I'm learning for an exam and I'm surprised by the following statement that is given without proof or example:

Let $\Omega\subset\mathbb{R}^n$ be open, bounded and connected and let $f\in C^0(\overline{\Omega})$ (i.e. $f$ is continuous up to the boundary of $\Omega$). Then, in general, there is no $u\in C^2(\Omega)\cap C^0(\overline \Omega)$ satisfying $-\Delta u = f$ in $\Omega$ and $u=0$ on $\partial\Omega$.

I thought that there would always be such a solution under the given prerequisites and that one could even write it down in a closed formula using Green's function...

So what am I missing? Are there sets $\Omega$ as above such that no Green's function exists for them? And can anyone give me an example where no $u$ as above exists?

Thank you very much for your help!

  • 2
    $\begingroup$ No, the Green's function for the domain may be fine. It's that if the source term isn't at least Dini continuous, it's possible to construct a function whose Newtonian potential is not $C^2$. That's what Problem 4.9 in Gilbarg-Trudinger (referenced below in the answer by Tomas and written out by Willie) refers to. $\endgroup$ – Ray Yang Feb 14 '13 at 16:12

The problem is not the domain, the problem is that you are asking only $f\in C^0(\overline{\Omega})$. Take a look in Problem 4.9 of Gilbard-Trudinger.

Update 1: I found this example in the book of Qung Han, Fang Hua Lin - Elliptic pArtial Differential Equations (page 65):

Let $R<1$ and $B_R(0)=B_R$ the ball in $\mathbb{R}^N$ with center in origin. Let $x=(x_1,...,x_N)$ and define $$f(x)=\frac{x_2^2-x_1^2}{2|x|^2}\Bigg[\frac{N+2}{(-\log{|x|}^{1/2})}+\frac{1}{2(-\log{|x|})^{3/2}}\Bigg]$$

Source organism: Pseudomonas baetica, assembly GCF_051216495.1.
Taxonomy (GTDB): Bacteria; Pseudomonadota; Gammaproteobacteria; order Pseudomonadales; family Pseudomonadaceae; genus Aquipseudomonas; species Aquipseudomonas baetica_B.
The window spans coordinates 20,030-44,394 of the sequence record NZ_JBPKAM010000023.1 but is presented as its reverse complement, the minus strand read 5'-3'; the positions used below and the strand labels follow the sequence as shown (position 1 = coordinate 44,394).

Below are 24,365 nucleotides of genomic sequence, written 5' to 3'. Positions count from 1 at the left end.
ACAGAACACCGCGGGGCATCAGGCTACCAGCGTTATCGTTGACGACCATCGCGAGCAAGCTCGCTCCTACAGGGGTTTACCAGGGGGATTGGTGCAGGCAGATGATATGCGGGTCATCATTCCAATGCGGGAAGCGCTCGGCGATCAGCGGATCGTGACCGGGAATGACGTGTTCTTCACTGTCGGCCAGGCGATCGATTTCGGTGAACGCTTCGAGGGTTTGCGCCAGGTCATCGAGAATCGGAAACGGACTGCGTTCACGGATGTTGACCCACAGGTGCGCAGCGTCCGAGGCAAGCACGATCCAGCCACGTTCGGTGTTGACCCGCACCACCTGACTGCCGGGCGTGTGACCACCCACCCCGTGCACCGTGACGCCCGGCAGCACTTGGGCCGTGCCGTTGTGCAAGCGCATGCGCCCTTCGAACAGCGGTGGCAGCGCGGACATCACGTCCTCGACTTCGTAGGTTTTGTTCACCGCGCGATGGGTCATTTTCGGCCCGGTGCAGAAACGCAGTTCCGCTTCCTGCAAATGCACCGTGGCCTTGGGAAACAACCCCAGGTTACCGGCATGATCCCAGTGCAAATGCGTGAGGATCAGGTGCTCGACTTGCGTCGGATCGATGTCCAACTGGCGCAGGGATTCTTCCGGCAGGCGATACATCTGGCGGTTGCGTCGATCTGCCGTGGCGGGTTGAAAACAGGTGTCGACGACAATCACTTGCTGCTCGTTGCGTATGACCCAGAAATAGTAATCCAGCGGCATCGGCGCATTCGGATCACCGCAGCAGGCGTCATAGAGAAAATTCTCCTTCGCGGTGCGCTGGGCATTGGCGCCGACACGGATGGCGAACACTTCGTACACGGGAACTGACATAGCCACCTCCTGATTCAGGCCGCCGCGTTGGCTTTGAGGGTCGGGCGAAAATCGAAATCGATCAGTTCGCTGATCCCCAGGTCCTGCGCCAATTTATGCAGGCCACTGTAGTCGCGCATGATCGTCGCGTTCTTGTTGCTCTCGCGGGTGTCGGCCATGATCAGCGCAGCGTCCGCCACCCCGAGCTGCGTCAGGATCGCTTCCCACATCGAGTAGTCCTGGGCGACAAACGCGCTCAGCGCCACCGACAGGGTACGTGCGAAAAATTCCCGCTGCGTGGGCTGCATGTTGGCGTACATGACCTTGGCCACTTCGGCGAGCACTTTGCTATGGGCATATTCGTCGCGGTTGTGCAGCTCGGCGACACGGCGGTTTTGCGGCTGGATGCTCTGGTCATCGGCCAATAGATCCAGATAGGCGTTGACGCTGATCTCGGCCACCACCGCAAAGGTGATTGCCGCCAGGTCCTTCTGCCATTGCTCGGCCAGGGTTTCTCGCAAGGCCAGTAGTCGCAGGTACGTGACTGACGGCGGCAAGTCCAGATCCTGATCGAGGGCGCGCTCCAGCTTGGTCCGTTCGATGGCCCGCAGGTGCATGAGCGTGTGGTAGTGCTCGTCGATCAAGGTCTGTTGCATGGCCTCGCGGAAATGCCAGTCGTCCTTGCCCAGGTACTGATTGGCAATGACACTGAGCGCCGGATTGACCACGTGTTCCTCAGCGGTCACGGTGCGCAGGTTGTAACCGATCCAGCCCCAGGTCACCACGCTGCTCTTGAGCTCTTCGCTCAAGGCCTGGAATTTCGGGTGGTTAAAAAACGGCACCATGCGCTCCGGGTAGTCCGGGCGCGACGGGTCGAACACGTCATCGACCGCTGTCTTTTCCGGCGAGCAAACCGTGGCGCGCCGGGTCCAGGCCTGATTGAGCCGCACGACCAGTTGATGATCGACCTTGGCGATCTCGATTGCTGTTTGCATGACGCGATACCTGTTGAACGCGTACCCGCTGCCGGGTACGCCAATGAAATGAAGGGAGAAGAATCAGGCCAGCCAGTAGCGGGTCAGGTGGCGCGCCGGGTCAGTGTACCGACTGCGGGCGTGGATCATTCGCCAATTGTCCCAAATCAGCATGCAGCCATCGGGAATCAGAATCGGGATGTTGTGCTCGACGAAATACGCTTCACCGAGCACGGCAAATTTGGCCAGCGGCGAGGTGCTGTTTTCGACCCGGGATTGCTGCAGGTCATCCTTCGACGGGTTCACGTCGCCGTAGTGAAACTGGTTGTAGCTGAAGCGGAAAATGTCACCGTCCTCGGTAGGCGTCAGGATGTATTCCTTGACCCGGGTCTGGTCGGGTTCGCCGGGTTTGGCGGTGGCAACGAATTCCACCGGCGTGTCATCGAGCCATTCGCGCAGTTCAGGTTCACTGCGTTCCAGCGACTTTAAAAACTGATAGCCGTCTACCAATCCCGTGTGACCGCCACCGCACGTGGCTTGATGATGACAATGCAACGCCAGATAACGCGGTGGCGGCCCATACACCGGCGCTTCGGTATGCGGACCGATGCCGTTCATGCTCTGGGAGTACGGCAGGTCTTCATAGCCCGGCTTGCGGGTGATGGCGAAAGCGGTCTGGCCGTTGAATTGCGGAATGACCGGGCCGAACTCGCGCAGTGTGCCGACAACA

You can verify that $f\in C(\overline{B}_R)$, $u\in C(\overline{B}_R)\cap C^\infty (\overline{B}_R\setminus\{0\})$. Also,

$$ \left\{ \begin{array}{rl} \Delta u=f &\mbox{ in $B_R$} \\ u=\phi &\mbox{ in $\partial B_R$ } \end{array} \right. $$

Nonetheless, $\lim_{|x|\to 0} D_{11}u(x)=0$, which implies that $u\notin C^2(B_r)$.

  • 4
    $\begingroup$ ... a sketch of its solution is given in my answer here. $\endgroup$ – Willie Wong Feb 14 '13 at 16:10
  • $\begingroup$ Thank you for pointing me to the problem. But isn't there a simpler counterexample? :) $\endgroup$ – Sh4pe Feb 14 '13 at 16:31
  • 2
    $\begingroup$ Maybe there is, but I dont know, sorry. $\endgroup$ – Tomás Feb 14 '13 at 16:46

You can write the solution as the convolution of Green's function with $f$. It will have the correct Laplacian (in some sense), but it will not necessarily have all second-order partial derivatives as continuous functions. The underlying reason is that inverting the Laplacian and then taking two derivatives amounts to applying a couple of Riesz transforms. These are singular integral operators of Calderón-Zygmund type, so they map $L^p$ into itself for $1<p<\infty$, and also map $C^{k,\alpha}$ into itself as long as $\alpha$ is not an integer.

At the integer exponents there is trouble, which already manifests itself in Calculus 2: the formula $\int x^p\,dx = \frac{x^{p+1}}{p+1}$ fails when $p=-1$. The power $x^{-1}$ is unique in that its integral is spread out evenly over all scales. This causes trouble in integral estimates: despite having expected control on each individual scale, we end up with a divergent integral anyway.

Other instances of this: Hilbert transform, harmonic conjugates. E.g., the conjugate of a harmonic function that is continuous on closed disk is not necessarily continuous. But the Hölder (and Dini) continuity is preserved under conjugation.


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